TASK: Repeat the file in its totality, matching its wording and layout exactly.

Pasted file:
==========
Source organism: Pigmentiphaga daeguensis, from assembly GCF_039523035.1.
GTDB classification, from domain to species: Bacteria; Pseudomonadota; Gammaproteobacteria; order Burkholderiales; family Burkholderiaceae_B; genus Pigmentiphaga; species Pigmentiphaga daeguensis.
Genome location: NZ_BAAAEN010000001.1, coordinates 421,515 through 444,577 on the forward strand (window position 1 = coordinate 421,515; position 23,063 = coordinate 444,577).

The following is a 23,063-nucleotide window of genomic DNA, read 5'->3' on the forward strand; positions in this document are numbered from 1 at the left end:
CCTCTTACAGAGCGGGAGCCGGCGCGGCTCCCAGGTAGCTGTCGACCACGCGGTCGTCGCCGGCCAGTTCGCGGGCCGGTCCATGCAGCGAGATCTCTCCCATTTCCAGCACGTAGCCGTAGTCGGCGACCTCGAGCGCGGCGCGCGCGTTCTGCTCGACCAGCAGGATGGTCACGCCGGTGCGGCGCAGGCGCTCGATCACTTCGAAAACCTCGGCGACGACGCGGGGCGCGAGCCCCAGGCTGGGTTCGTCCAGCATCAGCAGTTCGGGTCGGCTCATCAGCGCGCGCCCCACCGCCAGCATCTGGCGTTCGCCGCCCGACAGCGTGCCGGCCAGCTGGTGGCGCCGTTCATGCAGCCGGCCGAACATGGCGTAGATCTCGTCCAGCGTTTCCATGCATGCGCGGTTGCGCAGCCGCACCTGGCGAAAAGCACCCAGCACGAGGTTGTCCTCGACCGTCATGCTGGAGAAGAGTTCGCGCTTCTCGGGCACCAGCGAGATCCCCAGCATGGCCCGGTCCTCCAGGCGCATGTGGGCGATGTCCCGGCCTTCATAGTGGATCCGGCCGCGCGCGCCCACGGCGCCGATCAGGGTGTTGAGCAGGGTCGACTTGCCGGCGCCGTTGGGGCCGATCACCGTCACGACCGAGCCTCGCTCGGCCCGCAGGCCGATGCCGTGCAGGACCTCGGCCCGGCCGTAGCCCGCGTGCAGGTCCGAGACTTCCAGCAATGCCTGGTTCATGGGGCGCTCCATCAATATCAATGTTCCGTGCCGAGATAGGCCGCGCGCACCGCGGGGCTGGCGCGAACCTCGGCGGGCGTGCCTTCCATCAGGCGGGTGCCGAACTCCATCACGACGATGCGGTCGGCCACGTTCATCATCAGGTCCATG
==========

Source organism: Pigmentiphaga daeguensis, from assembly GCF_039523035.1.
GTDB classification, from domain to species: Bacteria; Pseudomonadota; Gammaproteobacteria; order Burkholderiales; family Burkholderiaceae_B; genus Pigmentiphaga; species Pigmentiphaga daeguensis.
Genome location: NZ_BAAAEN010000001.1, coordinates 421,515 through 444,577 on the forward strand (window position 1 = coordinate 421,515; position 23,063 = coordinate 444,577).

The following is a 23,063-nucleotide window of genomic DNA, read 5'->3' on the forward strand; positions in this document are numbered from 1 at the left end:
CCTCTTACAGAGCGGGAGCCGGCGCGGCTCCCAGGTAGCTGTCGACCACGCGGTCGTCGCCGGCCAGTTCGCGGGCCGGTCCATGCAGCGAGATCTCTCCCATTTCCAGCACGTAGCCGTAGTCGGCGACCTCGAGCGCGGCGCGCGCGTTCTGCTCGACCAGCAGGATGGTCACGCCGGTGCGGCGCAGGCGCTCGATCACTTCGAAAACCTCGGCGACGACGCGGGGCGCGAGCCCCAGGCTGGGTTCGTCCAGCATCAGCAGTTCGGGTCGGCTCATCAGCGCGCGCCCCACCGCCAGCATCTGGCGTTCGCCGCCCGACAGCGTGCCGGCCAGCTGGTGGCGCCGTTCATGCAGCCGGCCGAACATGGCGTAGATCTCGTCCAGCGTTTCCATGCATGCGCGGTTGCGCAGCCGCACCTGGCGAAAAGCACCCAGCACGAGGTTGTCCTCGACCGTCATGCTGGAGAAGAGTTCGCGCTTCTCGGGCACCAGCGAGATCCCCAGCATGGCCCGGTCCTCCAGGCGCATGTGGGCGATGTCCCGGCCTTCATAGTGGATCCGGCCGCGCGCGCCCACGGCGCCGATCAGGGTGTTGAGCAGGGTCGACTTGCCGGCGCCGTTGGGGCCGATCACCGTCACGACCGAGCCTCGCTCGGCCCGCAGGCCGATGCCGTGCAGGACCTCGGCCCGGCCGTAGCCCGCGTGCAGGTCCGAGACTTCCAGCAATGCCTGGTTCATGGGGCGCTCCATCAATATCAATGTTCCGTGCCGAGATAGGCCGCGCGCACCGCGGGGCTGGCGCGAACCTCGGCGGGCGTGCCTTCCATCAGGCGGGTGCCGAACTCCATCACGACGATGCGGTCGGCCACGTTCATCATCAGGTCCATG